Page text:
Glossary: The Nervous System

abducens nerve: sixth cranial nerve; responsible for contraction of one of the extraocular muscles

alar plate: developmental region of the spinal cord that gives rise to the posterior horn of the gray matter

amygdala: nucleus deep in the temporal lobe of the cerebrum that is related to memory and emotional behavior

anterior column: white matter between the anterior horns of the spinal cord composed of many different groups of axons of both ascending and descending tracts

anterior horn: gray matter of the spinal cord containing multipolar motor neurons, sometimes referred to as the ventral horn

anterior median fissure: deep midline feature of the anterior spinal cord, marking the separation between the right and left sides of the cord

anterior spinal artery: blood vessel from the merged branches of the vertebral arteries that runs along the anterior surface of the spinal cord

arachnoid granulation: outpocket of the arachnoid membrane into the dural sinuses that allows for reabsorption of CSF into the blood

arachnoid mater: middle layer of the meninges named for the spider-web–like trabeculae that extend between it and the pia mater

arachnoid trabeculae: filaments between the arachnoid and pia mater within the subarachnoid space

ascending tract: central nervous system fibers carrying sensory information from the spinal cord or periphery to the brain

axillary nerve: systemic nerve of the arm that arises from the brachial plexus

Broca’s area: region of the frontal lobe associated with the motor commands necessary for speech production and located only in the cerebral hemisphere responsible for language production, which is the left side in approximately 95 percent of the population

Brodmann’s areas: mapping of regions of the cerebral cortex based on microscopic anatomy that relates specific areas to functional differences, as described by Brodmann in the early 1900s

basal forebrain: nuclei of the cerebrum related to modulation of sensory stimuli and attention through broad projections to the cerebral cortex, loss of which is related to Alzheimer’s disease

basal nuclei: nuclei of the cerebrum (with a few components in the upper brain stem and diencephalon) that are responsible for assessing cortical movement commands and comparing them with the general state of the individual through broad modulatory activity of dopamine neurons; largely related to motor functions, as evidenced through the symptoms of Parkinson’s and Huntington’s diseases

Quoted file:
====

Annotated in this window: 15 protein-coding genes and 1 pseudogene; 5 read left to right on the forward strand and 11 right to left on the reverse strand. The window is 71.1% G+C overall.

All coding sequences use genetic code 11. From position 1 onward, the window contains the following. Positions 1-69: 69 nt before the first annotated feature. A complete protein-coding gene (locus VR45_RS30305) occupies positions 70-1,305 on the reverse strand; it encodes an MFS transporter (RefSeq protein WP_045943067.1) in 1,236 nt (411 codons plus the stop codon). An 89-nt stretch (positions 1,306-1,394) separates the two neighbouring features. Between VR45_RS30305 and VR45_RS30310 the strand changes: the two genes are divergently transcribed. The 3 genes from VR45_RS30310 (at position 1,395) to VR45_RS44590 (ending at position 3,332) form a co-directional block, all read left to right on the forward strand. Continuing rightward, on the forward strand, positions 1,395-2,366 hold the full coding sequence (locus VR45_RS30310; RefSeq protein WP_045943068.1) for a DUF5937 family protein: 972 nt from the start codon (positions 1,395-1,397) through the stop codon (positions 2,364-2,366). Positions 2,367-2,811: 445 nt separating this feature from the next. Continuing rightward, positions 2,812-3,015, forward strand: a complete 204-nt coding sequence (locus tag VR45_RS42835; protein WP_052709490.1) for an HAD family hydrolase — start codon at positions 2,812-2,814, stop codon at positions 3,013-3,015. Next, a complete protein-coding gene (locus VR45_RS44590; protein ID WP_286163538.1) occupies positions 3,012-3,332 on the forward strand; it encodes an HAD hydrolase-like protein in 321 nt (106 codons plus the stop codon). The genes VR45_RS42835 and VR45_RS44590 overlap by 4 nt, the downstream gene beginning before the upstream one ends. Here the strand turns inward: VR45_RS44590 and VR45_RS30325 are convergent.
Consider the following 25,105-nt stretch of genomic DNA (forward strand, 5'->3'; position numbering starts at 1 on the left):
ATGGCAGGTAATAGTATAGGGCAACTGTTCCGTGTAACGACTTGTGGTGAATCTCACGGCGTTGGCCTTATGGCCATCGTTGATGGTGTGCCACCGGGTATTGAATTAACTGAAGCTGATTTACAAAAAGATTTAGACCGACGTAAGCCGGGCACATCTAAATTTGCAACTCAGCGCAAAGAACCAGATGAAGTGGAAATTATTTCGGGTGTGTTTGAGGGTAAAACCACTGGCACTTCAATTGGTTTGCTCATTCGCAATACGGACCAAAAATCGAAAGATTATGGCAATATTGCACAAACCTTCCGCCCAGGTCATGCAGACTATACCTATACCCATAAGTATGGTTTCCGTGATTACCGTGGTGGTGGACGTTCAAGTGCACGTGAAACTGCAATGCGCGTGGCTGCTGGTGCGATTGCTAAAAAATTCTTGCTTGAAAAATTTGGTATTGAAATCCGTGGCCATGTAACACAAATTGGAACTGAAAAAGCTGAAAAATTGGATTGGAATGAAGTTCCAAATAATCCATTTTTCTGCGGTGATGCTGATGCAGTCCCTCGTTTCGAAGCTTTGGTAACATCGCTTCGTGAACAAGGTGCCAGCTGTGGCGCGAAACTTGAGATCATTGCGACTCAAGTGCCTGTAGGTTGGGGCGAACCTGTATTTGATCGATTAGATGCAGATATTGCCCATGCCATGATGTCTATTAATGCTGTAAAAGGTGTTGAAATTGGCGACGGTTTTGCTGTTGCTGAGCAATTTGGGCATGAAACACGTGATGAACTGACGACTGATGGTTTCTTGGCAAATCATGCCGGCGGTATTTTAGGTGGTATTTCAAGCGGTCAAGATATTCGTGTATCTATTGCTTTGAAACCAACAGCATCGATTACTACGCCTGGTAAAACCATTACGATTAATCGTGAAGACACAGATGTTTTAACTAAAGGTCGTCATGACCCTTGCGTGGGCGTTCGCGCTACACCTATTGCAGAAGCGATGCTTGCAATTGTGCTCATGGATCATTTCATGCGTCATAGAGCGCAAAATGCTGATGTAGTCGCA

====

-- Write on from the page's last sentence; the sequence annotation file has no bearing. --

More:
basal plate: developmental region of the spinal cord that gives rise to the lateral and anterior horns of gray matter

basilar artery: blood vessel from the merged vertebral arteries that runs along the dorsal surface of the brain stem

brachial plexus: nerve plexus associated with the lower cervical spinal nerves and first thoracic spinal nerve

brain stem: region of the adult brain that includes the midbrain, pons, and medulla oblongata and develops from the mesencephalon, metencephalon, and myelencephalon of the embryonic brain

carotid canal: opening in the temporal bone through which the internal carotid artery enters the cranium

cauda equina: bundle of spinal nerve roots that descend from the lower spinal cord below the first lumbar vertebra and lie within the vertebral cavity; has the appearance of a horse's tail

caudate: nucleus deep in the cerebrum that is part of the basal nuclei; along with the putamen, it is part of the striatum

central canal: hollow space within the spinal cord that is the remnant of the center of the neural tube

central sulcus: surface landmark of the cerebral cortex that marks the boundary between the frontal and parietal lobes

cephalic flexure: curve in midbrain of the embryo that positions the forebrain ventrally

cerebellum: region of the adult brain connected primarily to the pons that developed from the metencephalon (along with the pons) and is largely responsible for comparing information from the cerebrum with sensory feedback from the periphery through the spinal cord

cerebral aqueduct: connection of the ventricular system between the third and fourth ventricles located in the midbrain

cerebral cortex: outer gray matter covering the forebrain, marked by wrinkles and folds known as gyri and sulci

cerebral hemisphere: one half of the bilaterally symmetrical cerebrum